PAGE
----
Families and Households - Marxism


Families and Households - Marxism 1/4

Economic base = the means of production (owned by the ruling class) and the relations of production (social relations between people involved in the production of goods/services).

Superstructure = all other institutions, controlled by those who also control the economic base; the economy base determined the superstructure, capitalism influences the way the rest of society operates.  

Cushioning effect = the family artificially separates and isolates personal life from other aspects of life, cushioning the effects of capitalism but also perpetuating the system, unable to compensate for the general alienation produced by such a society.

Ideological state apparatus = the family socialises people in a way that justifies inequality and encourages the acceptance of capitalism as fair, natural and unchangeable. The modern nuclear family functions to promote values that reproduce and maintain capitalism, e.g the hierarchy in families teaches children to accept that there will always someone in authority, usually a man, who they must obey, which mirrors the hierarchy of boss-worker in employment

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Families and Households - Marxism 2/4

Marxist sociologists see society as based on an unequal conflict between the capitalist class and the working class. All of society’s institutions help to maintain this class inequality and capitalism, and therefore Marxists see the function of the family is performed only for the benefit of the capitalist system.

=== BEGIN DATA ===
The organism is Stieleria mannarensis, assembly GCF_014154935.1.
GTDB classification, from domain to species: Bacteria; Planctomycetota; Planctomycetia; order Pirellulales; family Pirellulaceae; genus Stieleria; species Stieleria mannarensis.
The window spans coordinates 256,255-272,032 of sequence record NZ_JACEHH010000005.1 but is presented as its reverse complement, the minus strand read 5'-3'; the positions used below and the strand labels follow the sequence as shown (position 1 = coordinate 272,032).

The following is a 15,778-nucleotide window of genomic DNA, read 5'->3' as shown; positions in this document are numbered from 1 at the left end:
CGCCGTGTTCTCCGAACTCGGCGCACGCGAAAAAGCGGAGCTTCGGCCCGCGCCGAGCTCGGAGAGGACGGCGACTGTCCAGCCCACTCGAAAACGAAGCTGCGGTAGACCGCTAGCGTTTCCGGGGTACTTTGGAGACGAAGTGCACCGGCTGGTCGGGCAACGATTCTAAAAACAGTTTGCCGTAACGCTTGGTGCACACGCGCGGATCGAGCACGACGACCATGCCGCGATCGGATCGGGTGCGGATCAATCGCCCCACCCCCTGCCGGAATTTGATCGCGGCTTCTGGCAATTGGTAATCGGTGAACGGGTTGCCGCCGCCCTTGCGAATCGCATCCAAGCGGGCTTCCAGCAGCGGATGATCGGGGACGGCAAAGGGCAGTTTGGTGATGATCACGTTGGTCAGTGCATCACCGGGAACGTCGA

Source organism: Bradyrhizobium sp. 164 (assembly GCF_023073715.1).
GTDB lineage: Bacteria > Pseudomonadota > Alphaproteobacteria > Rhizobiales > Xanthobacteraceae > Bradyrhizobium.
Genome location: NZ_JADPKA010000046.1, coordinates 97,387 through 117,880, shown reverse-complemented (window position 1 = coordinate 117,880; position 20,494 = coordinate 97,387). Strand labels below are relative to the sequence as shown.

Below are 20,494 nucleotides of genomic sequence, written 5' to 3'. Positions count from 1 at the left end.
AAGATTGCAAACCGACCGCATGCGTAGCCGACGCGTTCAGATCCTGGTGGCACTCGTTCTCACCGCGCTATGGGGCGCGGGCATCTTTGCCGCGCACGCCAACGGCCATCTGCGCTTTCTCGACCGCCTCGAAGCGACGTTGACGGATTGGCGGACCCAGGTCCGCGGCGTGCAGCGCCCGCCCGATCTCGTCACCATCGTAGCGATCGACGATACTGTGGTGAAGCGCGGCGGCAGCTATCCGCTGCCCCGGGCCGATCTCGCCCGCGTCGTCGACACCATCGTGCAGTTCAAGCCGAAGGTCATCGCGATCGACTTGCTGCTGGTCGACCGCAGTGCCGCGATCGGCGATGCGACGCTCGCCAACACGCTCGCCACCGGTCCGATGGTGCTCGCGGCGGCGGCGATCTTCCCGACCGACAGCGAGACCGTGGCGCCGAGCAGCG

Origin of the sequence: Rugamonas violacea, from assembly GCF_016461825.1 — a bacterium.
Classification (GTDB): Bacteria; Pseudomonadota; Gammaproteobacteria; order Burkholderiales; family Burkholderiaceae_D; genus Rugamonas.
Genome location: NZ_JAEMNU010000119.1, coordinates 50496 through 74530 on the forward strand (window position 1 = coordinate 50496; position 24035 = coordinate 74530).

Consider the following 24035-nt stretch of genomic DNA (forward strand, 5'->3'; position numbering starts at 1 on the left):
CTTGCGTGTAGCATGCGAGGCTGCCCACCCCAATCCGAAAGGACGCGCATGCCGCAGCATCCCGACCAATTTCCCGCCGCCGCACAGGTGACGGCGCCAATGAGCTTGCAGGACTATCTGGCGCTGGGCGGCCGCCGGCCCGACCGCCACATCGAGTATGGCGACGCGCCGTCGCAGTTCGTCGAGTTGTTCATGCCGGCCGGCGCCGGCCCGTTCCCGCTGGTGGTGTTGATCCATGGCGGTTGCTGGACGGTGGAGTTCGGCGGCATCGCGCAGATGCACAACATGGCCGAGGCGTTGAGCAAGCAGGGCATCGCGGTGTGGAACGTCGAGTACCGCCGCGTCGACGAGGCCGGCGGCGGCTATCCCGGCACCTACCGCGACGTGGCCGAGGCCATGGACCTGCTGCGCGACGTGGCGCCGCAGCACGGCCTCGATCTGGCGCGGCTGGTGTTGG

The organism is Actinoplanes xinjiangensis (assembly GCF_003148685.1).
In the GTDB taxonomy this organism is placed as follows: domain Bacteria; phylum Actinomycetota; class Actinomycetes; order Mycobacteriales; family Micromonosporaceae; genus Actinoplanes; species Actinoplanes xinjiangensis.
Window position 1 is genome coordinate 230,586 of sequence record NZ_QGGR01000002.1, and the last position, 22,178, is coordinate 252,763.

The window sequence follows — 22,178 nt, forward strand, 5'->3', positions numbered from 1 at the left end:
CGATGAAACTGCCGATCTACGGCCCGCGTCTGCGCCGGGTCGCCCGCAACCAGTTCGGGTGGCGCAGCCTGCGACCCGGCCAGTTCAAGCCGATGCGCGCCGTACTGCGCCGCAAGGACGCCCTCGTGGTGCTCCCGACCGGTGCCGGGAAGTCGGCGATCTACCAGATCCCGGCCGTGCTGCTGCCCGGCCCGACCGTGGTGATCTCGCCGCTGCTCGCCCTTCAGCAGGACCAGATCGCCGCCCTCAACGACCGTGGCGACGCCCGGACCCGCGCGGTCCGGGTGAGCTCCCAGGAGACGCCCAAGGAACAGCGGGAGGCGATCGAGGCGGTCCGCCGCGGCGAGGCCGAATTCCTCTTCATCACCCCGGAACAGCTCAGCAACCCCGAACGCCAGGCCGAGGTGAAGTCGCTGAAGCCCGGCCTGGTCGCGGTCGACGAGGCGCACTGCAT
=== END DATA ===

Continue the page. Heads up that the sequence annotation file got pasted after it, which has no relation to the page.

Marxists have identified several functions that they see the family as fulfilling that benefit capitalism but don’t benefit the family.

Inheritance of wealth: the key factor that determines the shape of all social institutions is the means of production, owned and controlled by the capitalist class in modern society, and as the means of production evolved so too does the family.

Marx called the earliest classless society ‘primitive communism’, where there was no private property and all the members of society owned the means of production communally, and at this stage of social development there was no family as such, instead there existed what Engels called a promiscuous horde or a tribe in which there were no restrictions on sexual relationships

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Families and Households - Marxism 3/4

Cushioning effect: according to Zaretsky, the family performs an ideological function by offering a haven form the harsh and exploitative world of capitals, where workers can be themselves and have a private life, however this is mostly an illusion, the family cannot meet its members needs, e.g it is based on the domestic servitude of women. 

Unit of consumption: capitalism exploits the labour of making, making a profit by selling the products of the labourers for more than it pays them to produce commodities, meaning the family therefore plays a role in generating profits of capitalism since it is an important market for the sale of these consumer goods; advertises urge families to keep up with latest trends by consuming the latest product, the media targets children, who use ‘pester power’ to persuade parents to spend more, and children who lack the latest trends are mocked by their peers. 

Socialisation: Marxists argue that the family also performs key ideological functions for capitalism, of which socialisation is one way, teaching children that hierarchy and inequality are inevitable, generally seen in paternal power

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Families and Households - Marxism 4/4


  • Marxists tend to assume that the nuclear family is dominant in capitalist society, ignoring the wild variety of family structures found in society today,
  • Feminists would argue that Marxist emphasis on class and capitalism underestimate the importance of gender inequalities in the family and that the family primarily serves the interests of men, not capitalism,
  • Functionalists argue that Marxists ignore the very real benefits that the family provides and that society is based on value consensus 
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